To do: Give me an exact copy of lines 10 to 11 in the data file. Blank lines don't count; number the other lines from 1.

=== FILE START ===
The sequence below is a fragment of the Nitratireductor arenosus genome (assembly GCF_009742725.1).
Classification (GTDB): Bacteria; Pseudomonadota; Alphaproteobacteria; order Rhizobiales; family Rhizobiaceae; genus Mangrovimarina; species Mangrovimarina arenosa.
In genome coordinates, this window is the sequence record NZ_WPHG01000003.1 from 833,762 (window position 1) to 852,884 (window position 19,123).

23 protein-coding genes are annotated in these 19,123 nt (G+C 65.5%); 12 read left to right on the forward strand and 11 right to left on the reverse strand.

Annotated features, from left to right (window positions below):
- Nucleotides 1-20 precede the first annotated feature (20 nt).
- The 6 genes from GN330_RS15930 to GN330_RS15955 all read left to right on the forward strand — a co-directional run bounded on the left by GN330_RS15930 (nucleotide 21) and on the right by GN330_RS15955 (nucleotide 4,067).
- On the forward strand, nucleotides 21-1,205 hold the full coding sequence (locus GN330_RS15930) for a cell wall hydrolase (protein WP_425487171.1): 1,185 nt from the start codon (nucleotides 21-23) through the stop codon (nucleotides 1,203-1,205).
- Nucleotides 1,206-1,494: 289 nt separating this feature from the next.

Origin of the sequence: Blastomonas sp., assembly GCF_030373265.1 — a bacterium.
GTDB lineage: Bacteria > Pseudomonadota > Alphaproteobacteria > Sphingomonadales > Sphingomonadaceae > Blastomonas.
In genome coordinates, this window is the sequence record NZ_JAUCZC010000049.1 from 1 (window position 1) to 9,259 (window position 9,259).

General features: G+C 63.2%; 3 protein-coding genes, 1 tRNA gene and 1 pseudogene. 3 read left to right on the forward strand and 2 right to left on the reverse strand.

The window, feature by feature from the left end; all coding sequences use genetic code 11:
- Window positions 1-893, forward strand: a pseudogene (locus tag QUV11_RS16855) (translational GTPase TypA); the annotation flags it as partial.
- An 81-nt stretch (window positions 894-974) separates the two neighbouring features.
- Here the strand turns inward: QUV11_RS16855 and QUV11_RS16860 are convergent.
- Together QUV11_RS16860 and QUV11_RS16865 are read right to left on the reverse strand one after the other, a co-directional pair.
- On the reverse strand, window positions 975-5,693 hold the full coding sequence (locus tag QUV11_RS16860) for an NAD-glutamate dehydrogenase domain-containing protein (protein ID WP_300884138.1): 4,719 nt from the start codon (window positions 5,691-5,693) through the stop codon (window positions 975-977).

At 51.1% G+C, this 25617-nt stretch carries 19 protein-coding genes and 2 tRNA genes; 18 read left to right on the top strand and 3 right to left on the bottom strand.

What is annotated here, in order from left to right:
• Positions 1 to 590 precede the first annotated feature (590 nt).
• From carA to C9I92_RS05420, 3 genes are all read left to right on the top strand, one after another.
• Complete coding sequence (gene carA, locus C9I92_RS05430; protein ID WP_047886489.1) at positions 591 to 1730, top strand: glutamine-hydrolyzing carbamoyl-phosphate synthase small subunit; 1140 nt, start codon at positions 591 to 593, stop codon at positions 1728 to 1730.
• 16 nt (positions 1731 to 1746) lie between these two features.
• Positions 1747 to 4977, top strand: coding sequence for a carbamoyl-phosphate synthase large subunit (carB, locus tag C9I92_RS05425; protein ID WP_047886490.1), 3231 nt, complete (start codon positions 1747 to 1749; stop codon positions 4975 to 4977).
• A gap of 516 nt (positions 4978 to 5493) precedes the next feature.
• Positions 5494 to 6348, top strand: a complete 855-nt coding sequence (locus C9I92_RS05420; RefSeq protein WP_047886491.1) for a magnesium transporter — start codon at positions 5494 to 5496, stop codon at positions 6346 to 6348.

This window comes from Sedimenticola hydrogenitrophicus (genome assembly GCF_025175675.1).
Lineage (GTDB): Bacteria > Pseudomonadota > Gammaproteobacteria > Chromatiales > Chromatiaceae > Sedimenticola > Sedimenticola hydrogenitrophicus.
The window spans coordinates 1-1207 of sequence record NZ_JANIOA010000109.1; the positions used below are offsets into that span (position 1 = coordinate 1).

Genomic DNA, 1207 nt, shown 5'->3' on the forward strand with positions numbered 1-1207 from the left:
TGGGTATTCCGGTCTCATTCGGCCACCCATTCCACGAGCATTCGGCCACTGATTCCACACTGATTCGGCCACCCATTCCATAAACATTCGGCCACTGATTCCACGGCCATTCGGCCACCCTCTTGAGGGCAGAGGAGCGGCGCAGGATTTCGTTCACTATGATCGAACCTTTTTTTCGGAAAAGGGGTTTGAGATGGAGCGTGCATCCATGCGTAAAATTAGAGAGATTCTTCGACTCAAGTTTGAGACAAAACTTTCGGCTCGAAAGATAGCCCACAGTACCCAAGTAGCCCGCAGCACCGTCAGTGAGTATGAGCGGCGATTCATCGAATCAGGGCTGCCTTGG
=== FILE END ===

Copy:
Origin of the sequence: Blastomonas sp., assembly GCF_030373265.1 — a bacterium.
GTDB lineage: Bacteria > Pseudomonadota > Alphaproteobacteria > Sphingomonadales > Sphingomonadaceae > Blastomonas.